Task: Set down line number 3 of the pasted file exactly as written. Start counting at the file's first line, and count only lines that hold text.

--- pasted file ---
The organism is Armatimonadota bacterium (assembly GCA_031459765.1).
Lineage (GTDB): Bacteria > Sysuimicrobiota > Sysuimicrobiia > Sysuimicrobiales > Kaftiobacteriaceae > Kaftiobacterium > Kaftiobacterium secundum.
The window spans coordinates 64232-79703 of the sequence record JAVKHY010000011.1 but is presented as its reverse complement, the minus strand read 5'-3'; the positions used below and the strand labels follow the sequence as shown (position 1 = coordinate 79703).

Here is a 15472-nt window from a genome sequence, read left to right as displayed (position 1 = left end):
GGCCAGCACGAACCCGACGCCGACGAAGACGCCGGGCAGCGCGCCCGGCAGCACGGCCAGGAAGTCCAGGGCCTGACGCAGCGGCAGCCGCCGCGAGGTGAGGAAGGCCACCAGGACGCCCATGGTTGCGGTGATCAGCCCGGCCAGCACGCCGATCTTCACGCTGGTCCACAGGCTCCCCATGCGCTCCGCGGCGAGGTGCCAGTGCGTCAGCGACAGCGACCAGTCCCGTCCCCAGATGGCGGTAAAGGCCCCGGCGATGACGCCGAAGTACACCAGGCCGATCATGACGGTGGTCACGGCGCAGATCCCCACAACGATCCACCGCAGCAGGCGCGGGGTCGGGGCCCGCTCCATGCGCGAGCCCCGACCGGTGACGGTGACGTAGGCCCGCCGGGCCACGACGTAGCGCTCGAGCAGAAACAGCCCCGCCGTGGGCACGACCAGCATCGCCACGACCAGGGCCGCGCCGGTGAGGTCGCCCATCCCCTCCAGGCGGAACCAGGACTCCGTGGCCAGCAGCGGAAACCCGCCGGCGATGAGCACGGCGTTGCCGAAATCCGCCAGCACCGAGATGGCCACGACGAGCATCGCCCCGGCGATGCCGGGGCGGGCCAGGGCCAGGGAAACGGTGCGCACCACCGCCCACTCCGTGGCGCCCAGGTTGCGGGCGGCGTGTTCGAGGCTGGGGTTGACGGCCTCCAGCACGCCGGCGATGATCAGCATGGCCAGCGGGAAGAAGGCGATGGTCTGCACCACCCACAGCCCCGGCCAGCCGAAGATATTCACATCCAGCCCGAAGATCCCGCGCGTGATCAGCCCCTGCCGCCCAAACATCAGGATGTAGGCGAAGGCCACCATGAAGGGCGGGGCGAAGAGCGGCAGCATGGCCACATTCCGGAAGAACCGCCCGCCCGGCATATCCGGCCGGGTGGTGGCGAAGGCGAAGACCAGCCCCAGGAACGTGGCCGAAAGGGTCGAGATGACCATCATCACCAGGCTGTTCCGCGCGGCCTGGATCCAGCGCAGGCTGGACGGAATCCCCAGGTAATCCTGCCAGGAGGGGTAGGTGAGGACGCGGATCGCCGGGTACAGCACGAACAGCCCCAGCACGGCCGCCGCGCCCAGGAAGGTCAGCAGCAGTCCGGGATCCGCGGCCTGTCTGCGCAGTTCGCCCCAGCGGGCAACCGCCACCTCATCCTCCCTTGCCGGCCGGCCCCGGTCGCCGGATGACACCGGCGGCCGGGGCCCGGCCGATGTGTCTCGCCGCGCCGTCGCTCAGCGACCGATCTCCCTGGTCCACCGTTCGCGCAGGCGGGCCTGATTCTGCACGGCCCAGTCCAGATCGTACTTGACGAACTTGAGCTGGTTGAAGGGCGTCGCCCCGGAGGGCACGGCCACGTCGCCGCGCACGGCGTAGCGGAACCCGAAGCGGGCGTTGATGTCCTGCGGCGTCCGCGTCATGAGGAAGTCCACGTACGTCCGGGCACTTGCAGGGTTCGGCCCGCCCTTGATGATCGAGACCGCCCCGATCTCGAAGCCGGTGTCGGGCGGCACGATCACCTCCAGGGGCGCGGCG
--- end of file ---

The window spans coordinates 64232-79703 of the sequence record JAVKHY010000011.1 but is presented as its reverse complement, the minus strand read 5'-3'; the positions used below and the strand labels follow the sequence as shown (position 1 = coordinate 79703).